Motherboard Replacement RRS feed

  • Question

  • I have a WHS2011 machine with a failed motherboard and I also have a replacement of the same model.  Simply connecting the fully working drives to the new motherboard does not work.  There are security certificates and other features that I assume use the fingerprint of the motherboard derived from unique attributes such as the Ethernet MAC address.  WHS 2011 doesn't provide the option of software reinstall as opposed to clean install as did WHS V1.  I do have a complete server backup but I am hoping not to have to rebuild the minimum system and then migrate all of the data.  I also believe this approach will not preserve the PC backups.  (FYI- the disconnect above is not related to WHS 2011 authentication which is possible but rather security features built deeper in Windows Server 2008 R2).

    Does anyone have a process for replacing a motherboard when the hard drives are perfectly sound?

    Wednesday, August 10, 2011 3:25 PM

All replies

  • Your assumptions are incorrect. If the new mobo is defective

    or you missed something durring setup that is entirely possible.

    Just do it.

    Wednesday, August 10, 2011 7:51 PM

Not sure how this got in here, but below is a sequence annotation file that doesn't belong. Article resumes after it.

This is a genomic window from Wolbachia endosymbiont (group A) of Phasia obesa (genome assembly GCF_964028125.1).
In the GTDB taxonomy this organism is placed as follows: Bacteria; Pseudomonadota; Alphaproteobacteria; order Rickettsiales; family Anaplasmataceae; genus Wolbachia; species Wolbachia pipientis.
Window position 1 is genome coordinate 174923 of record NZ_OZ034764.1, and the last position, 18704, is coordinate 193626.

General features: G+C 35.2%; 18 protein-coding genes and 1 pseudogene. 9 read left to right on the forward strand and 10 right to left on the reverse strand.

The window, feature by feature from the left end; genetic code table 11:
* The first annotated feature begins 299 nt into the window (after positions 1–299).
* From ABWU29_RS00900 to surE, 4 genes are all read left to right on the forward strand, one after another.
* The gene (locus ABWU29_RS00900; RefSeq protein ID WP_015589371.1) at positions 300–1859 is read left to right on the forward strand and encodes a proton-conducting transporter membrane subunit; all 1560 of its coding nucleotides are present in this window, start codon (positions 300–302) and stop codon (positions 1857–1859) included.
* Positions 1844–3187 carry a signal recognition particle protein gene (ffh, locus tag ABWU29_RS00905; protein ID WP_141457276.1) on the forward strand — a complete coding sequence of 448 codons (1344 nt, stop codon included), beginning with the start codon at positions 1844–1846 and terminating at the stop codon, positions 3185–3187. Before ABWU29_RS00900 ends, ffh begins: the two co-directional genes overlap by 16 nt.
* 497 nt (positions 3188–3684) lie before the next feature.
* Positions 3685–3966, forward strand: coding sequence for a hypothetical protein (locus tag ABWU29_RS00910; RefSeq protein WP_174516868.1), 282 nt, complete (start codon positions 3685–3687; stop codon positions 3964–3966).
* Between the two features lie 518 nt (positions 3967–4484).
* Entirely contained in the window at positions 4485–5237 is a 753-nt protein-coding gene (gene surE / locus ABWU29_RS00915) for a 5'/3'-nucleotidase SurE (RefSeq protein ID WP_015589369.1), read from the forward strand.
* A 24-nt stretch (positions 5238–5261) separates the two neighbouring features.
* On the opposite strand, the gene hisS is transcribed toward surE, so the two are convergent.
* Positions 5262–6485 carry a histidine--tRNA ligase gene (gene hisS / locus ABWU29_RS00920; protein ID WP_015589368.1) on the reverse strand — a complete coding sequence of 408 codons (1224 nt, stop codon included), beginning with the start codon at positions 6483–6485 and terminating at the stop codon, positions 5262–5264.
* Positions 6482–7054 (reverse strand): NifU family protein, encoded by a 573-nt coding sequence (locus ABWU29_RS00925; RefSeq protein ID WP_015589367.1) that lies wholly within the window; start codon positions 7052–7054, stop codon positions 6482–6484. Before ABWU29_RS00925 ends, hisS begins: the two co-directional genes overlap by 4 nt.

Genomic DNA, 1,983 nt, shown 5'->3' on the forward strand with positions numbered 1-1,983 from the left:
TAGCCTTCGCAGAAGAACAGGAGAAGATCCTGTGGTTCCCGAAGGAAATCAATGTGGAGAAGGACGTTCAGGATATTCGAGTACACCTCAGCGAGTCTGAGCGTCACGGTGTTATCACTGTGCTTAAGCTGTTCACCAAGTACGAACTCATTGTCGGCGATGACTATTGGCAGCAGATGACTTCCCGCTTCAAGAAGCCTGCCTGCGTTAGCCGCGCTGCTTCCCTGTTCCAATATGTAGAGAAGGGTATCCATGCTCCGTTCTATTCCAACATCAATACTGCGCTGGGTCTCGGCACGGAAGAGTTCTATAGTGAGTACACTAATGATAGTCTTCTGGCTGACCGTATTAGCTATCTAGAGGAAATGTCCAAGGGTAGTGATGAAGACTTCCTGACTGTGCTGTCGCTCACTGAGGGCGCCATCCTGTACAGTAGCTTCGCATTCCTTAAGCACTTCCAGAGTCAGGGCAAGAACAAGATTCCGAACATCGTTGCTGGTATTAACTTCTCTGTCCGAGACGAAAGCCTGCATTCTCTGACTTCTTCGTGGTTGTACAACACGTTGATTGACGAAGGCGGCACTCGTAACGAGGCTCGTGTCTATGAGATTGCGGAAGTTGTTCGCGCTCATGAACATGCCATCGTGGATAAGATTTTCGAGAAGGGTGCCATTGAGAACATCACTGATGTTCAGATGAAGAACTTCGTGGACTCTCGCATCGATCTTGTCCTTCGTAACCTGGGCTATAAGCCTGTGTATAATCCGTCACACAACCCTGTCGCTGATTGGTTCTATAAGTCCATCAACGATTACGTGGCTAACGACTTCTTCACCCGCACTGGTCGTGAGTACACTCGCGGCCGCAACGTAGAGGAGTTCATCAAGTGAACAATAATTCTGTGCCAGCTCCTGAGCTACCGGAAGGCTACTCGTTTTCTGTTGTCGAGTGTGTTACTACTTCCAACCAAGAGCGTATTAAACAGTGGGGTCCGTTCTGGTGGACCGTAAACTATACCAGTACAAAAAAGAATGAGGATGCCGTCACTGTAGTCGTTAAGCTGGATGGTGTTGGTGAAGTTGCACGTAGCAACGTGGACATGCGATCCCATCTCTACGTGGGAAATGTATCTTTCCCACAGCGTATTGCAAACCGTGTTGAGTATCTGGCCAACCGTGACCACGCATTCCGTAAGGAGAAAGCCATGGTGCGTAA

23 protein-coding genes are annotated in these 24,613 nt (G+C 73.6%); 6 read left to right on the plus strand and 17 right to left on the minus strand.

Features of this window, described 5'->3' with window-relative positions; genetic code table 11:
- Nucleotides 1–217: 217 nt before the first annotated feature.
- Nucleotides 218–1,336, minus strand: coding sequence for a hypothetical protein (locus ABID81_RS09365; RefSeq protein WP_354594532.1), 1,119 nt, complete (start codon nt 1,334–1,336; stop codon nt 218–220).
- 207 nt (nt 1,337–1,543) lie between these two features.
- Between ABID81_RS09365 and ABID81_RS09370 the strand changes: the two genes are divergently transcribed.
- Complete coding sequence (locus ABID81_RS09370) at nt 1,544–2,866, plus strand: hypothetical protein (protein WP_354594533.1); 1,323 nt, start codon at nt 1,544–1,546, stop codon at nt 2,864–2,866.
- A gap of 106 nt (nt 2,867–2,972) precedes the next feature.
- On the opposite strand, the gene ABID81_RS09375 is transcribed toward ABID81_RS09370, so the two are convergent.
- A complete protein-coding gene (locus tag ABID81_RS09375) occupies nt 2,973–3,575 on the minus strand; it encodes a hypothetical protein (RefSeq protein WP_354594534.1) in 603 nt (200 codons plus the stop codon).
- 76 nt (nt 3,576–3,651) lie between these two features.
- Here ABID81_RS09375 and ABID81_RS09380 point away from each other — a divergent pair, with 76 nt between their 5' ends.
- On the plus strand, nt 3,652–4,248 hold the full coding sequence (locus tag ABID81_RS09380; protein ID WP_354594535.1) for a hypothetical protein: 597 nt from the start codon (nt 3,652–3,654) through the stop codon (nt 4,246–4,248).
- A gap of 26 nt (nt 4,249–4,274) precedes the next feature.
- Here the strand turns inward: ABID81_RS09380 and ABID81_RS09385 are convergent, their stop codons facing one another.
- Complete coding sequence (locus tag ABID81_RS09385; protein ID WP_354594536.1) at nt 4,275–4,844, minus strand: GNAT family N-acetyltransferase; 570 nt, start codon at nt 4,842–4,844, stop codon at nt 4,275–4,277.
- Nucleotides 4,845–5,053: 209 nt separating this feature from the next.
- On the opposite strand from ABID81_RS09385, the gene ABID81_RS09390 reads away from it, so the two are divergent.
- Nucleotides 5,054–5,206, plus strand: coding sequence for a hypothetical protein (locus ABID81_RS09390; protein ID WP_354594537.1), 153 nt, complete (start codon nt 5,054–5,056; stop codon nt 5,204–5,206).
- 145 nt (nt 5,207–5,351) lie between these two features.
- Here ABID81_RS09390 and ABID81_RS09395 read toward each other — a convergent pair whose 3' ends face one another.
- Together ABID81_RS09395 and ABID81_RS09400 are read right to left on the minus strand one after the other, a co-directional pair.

• If you're talking about product activation, changing the entire motherboard can lead to a need to re-activate. You'll probably have to use telephone activation, I'm afraid.
    I'm not on the WHS team, I just post a lot. :)
    Wednesday, August 10, 2011 8:28 PM
  • Not talking about activation.  That I understand and have no problem with.  If you simply move a good drive (or set of good drives) from one motherboard to another that is the same manufacturer and model (key is chipset), everything seems to work including activation.  However, some subtle things don't work.  For example, you can't do a server backup.  I assume that there are security certificates tied to the motherboard fingerprint, e.g. Ethernet NIC MAC address.

    I suspect this is part of the same security certificate mechanism that prevents changing the name of a server following initial setup.

    Wednesday, August 10, 2011 9:43 PM
  • No, you can't change the name or workgroup because the Certificate Authority service doesn't permit it, and the CA service is required by Windows Home Server.

    More likely some method of identifying hard drives has changed. What exactly that is, I don't know. You could always try adding your backup drive again.

    I'm not on the WHS team, I just post a lot. :)
    Thursday, August 11, 2011 12:37 AM
  • I can't say if there is a cert issue, as you suspect.  However, if so, there might be some telltale sign of this in the event log.  

    There are a couple of simpler things that come to mind: Did you plug the drives into the SATA ports in the exact order as they were plugged in before?   Is the BIOS revision on the new mobo the same as on the old one?

    Thursday, August 11, 2011 7:07 AM